Rutabagas are a delicious root vegetable with a mild flavor similar to turnips. They're in season from October through March and are generally served either mashed or roasted.
Our recipe for mashed rutabagas is Scandinavian in origin and uses butter, cream, a dash of vanilla and a pinch of nutmeg to enhance the vegetable's natural sweetness.
The dish works well with roasted meats, poultry and game and can be made ahead and reheated with no compromise in flavor or texture.Print
- 2 rutabagas (1 to 1-1/4 lbs each), peeled and cut into 1-inch chunks (see notes)
- Salt and freshly ground black pepper
- 1/2 teaspoon freshly ground nutmeg
- 4 tablespoons butter, melted
- 1/4 cup heavy cream
- 1 teaspoon vanilla extract
- Place the rutabagas in a large pot and cover them with cold water. Add some salt and bring to a rapid simmer.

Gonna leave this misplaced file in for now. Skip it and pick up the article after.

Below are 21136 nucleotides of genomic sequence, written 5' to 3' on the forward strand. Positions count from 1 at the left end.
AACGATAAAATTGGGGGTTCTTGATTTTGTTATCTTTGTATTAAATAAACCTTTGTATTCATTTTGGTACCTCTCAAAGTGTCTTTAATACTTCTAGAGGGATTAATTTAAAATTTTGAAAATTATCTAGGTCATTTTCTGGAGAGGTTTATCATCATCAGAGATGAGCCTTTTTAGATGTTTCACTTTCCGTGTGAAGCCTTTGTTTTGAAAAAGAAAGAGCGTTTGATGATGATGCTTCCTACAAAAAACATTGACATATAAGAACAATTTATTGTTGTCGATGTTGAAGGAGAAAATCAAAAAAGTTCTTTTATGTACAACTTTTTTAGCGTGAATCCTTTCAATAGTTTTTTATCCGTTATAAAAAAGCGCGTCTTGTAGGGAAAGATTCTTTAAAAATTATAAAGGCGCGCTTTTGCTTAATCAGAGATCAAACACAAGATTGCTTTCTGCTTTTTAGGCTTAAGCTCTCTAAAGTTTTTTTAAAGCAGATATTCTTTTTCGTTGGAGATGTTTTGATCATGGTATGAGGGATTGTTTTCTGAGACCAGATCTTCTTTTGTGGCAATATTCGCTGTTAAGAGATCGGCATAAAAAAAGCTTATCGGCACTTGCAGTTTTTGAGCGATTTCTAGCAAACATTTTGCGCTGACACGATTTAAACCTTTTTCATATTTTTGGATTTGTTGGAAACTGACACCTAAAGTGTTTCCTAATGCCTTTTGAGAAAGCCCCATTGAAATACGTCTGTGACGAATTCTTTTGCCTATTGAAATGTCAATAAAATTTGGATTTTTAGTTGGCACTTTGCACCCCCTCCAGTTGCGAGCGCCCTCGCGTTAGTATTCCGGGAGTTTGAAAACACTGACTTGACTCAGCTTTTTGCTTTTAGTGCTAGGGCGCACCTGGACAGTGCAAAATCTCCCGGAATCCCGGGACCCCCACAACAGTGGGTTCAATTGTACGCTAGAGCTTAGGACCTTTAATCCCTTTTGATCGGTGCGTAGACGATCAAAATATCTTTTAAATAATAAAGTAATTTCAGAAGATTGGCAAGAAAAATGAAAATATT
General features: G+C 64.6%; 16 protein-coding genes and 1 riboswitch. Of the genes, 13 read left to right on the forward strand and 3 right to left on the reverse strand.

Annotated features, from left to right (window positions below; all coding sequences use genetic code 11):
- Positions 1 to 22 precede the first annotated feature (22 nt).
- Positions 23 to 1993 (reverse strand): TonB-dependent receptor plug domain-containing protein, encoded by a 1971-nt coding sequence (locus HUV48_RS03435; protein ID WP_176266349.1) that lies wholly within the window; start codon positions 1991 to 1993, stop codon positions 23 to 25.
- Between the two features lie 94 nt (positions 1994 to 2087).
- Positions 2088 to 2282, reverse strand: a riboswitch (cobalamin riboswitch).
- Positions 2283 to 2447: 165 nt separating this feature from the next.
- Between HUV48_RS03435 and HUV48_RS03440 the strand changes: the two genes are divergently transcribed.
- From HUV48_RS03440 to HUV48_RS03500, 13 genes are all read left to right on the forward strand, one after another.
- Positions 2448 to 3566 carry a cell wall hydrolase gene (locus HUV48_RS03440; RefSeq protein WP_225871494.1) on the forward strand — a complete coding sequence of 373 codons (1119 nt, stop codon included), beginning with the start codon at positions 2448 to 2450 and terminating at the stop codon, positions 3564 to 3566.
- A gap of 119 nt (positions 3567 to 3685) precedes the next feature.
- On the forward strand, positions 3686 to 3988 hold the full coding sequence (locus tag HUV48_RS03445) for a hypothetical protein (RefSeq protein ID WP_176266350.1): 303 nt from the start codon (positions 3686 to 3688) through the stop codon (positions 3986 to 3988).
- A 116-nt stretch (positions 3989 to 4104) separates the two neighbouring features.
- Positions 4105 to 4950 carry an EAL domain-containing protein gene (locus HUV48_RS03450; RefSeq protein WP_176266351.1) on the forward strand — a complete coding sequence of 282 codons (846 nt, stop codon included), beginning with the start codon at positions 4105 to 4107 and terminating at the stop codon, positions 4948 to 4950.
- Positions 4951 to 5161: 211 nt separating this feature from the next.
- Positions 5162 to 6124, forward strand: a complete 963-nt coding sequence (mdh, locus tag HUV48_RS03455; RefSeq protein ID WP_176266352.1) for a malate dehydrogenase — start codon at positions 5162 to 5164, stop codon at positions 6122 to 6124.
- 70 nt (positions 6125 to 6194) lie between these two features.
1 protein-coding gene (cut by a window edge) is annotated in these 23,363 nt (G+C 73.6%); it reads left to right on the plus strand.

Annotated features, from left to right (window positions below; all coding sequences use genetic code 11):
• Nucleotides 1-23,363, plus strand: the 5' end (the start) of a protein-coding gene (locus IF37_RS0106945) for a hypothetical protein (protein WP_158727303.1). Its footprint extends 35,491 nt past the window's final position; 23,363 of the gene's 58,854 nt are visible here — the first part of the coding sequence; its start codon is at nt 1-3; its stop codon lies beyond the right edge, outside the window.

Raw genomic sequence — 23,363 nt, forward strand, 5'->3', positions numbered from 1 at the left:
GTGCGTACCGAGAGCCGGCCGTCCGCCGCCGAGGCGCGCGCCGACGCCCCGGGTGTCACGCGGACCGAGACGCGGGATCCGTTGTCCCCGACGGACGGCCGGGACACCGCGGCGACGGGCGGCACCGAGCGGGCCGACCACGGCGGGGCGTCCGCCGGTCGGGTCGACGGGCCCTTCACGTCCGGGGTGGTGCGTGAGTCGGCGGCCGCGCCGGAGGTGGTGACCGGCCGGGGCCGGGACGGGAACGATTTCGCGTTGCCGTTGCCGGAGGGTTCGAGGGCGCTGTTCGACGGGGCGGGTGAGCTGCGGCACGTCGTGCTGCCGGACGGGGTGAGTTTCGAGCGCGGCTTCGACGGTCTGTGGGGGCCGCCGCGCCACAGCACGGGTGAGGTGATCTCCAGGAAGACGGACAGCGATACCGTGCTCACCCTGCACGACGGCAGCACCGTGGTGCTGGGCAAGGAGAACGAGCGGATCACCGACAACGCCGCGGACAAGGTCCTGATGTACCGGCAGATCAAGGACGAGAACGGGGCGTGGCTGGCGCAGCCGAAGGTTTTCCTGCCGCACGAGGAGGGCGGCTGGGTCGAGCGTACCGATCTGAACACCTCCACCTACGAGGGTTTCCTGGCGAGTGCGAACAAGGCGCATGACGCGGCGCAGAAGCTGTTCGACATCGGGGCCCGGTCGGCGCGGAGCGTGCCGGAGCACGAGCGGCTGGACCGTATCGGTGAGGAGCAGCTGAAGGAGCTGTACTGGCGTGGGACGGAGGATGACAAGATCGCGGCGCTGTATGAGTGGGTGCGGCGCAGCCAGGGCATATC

- Cook for about 25 minutes, or until the rutabagas are very tender when pierced with a knife. Drain thoroughly and transfer to a large mixing bowl.
- Add 1/2 teaspoon of salt and a few grinds of black pepper and mash the rutabagas until all the large lumps are gone. Alternately, you can purée the mixture until smooth with an immersion blender.
- Stir in the nutmeg, butter, cream and vanilla and combine thoroughly.
- Taste and adjust the seasoning as needed, then transfer to a serving bowl.
You can also transfer the rutabagas to a lightly greased 1-1/2 quart casserole dish, cover and keep warm in a low oven or refrigerate and reheat later (tightly covered for 40 minutes at 350°F).
Rutabagas are quite dense and hard, making them a formidable opponent on your cutting board. They are usually already trimmed of the root and top and heavily waxed when you buy them.
To prepare, cut a slice about 1/4-inch thick from each end, then using a sharp knife, score through the skin all the way around the widest part of the rutabaga.
Place on several thicknesses of paper towel and microwave on high for 2-1/2 to 3 minutes. This will melt the wax and soften the skin making the rutabaga much easier to peel.
- Category: Vegetables
- Cuisine: European